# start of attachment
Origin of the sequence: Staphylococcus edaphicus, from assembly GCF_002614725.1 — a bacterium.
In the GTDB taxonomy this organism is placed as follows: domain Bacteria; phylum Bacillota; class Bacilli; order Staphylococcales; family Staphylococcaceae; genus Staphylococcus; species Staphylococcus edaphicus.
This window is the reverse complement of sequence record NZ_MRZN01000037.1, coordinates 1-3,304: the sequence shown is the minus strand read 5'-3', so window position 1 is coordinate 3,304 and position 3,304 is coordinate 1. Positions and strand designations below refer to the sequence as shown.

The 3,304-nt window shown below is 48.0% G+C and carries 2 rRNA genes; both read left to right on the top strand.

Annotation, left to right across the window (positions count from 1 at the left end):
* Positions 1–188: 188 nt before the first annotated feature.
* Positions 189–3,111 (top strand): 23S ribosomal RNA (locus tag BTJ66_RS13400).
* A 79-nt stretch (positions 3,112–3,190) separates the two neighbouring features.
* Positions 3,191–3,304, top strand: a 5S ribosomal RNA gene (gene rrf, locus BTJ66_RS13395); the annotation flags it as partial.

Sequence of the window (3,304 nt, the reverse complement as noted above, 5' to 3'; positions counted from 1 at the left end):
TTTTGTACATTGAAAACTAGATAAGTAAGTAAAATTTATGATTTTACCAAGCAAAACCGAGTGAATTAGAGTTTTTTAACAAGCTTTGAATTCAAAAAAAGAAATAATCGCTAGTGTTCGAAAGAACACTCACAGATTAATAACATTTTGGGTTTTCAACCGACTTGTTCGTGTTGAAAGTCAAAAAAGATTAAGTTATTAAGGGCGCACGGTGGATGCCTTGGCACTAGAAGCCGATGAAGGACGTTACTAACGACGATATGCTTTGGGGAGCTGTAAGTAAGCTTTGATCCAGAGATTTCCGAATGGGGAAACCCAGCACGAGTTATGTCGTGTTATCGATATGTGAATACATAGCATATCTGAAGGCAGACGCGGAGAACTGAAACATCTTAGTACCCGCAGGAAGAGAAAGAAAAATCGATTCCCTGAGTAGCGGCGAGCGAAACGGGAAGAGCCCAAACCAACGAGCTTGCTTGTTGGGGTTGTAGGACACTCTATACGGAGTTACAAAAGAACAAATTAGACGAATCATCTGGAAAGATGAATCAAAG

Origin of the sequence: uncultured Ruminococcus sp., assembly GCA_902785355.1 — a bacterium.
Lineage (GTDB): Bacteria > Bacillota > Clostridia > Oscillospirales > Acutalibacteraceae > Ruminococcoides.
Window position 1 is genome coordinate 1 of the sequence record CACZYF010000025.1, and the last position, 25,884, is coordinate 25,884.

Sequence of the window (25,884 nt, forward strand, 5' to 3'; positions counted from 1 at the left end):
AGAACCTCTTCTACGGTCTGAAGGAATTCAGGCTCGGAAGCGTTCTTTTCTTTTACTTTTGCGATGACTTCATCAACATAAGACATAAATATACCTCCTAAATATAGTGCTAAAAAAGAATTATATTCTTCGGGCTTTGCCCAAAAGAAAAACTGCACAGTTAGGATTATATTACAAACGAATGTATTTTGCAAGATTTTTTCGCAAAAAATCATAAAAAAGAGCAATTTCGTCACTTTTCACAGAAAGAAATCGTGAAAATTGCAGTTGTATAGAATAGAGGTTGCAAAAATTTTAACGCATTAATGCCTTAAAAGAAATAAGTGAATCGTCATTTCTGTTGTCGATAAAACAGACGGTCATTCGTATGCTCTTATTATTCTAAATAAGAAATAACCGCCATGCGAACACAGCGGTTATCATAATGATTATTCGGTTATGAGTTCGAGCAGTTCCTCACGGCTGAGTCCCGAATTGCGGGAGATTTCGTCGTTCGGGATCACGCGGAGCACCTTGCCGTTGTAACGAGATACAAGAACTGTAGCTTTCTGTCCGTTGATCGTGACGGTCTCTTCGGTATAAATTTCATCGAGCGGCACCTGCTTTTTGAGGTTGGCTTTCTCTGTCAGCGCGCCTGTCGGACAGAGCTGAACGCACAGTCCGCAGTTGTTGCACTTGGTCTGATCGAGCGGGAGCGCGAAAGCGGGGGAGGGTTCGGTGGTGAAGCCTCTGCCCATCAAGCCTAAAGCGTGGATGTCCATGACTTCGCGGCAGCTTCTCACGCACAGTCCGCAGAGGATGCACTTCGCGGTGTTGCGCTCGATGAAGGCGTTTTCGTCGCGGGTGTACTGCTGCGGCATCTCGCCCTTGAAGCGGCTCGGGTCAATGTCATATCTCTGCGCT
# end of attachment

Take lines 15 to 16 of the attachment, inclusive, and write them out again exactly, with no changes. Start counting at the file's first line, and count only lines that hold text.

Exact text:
Sequence of the window (25,884 nt, forward strand, 5' to 3'; positions counted from 1 at the left end):
AGAACCTCTTCTACGGTCTGAAGGAATTCAGGCTCGGAAGCGTTCTTTTCTTTTACTTTTGCGATGACTTCATCAACATAAGACATAAATATACCTCCTAAATATAGTGCTAAAAAAGAATTATATTCTTCGGGCTTTGCCCAAAAGAAAAACTGCACAGTTAGGATTATATTACAAACGAATGTATTTTGCAAGATTTTTTCGCAAAAAATCATAAAAAAGAGCAATTTCGTCACTTTTCACAGAAAGAAATCGTGAAAATTGCAGTTGTATAGAATAGAGGTTGCAAAAATTTTAACGCATTAATGCCTTAAAAGAAATAAGTGAATCGTCATTTCTGTTGTCGATAAAACAGACGGTCATTCGTATGCTCTTATTATTCTAAATAAGAAATAACCGCCATGCGAACACAGCGGTTATCATAATGATTATTCGGTTATGAGTTCGAGCAGTTCCTCACGGCTGAGTCCCGAATTGCGGGAGATTTCGTCGTTCGGGATCACGCGGAGCACCTTGCCGTTGTAACGAGATACAAGAACTGTAGCTTTCTGTCCGTTGATCGTGACGGTCTCTTCGGTATAAATTTCATCGAGCGGCACCTGCTTTTTGAGGTTGGCTTTCTCTGTCAGCGCGCCTGTCGGACAGAGCTGAACGCACAGTCCGCAGTTGTTGCACTTGGTCTGATCGAGCGGGAGCGCGAAAGCGGGGGAGGGTTCGGTGGTGAAGCCTCTGCCCATCAAGCCTAAAGCGTGGATGTCCATGACTTCGCGGCAGCTTCTCACGCACAGTCCGCAGAGGATGCACTTCGCGGTGTTGCGCTCGATGAAGGCGTTTTCGTCGCGGGTGTACTGCTGCGGCATCTCGCCCTTGAAGCGGCTCGGGTCAATGTCATATCTCTGCGCT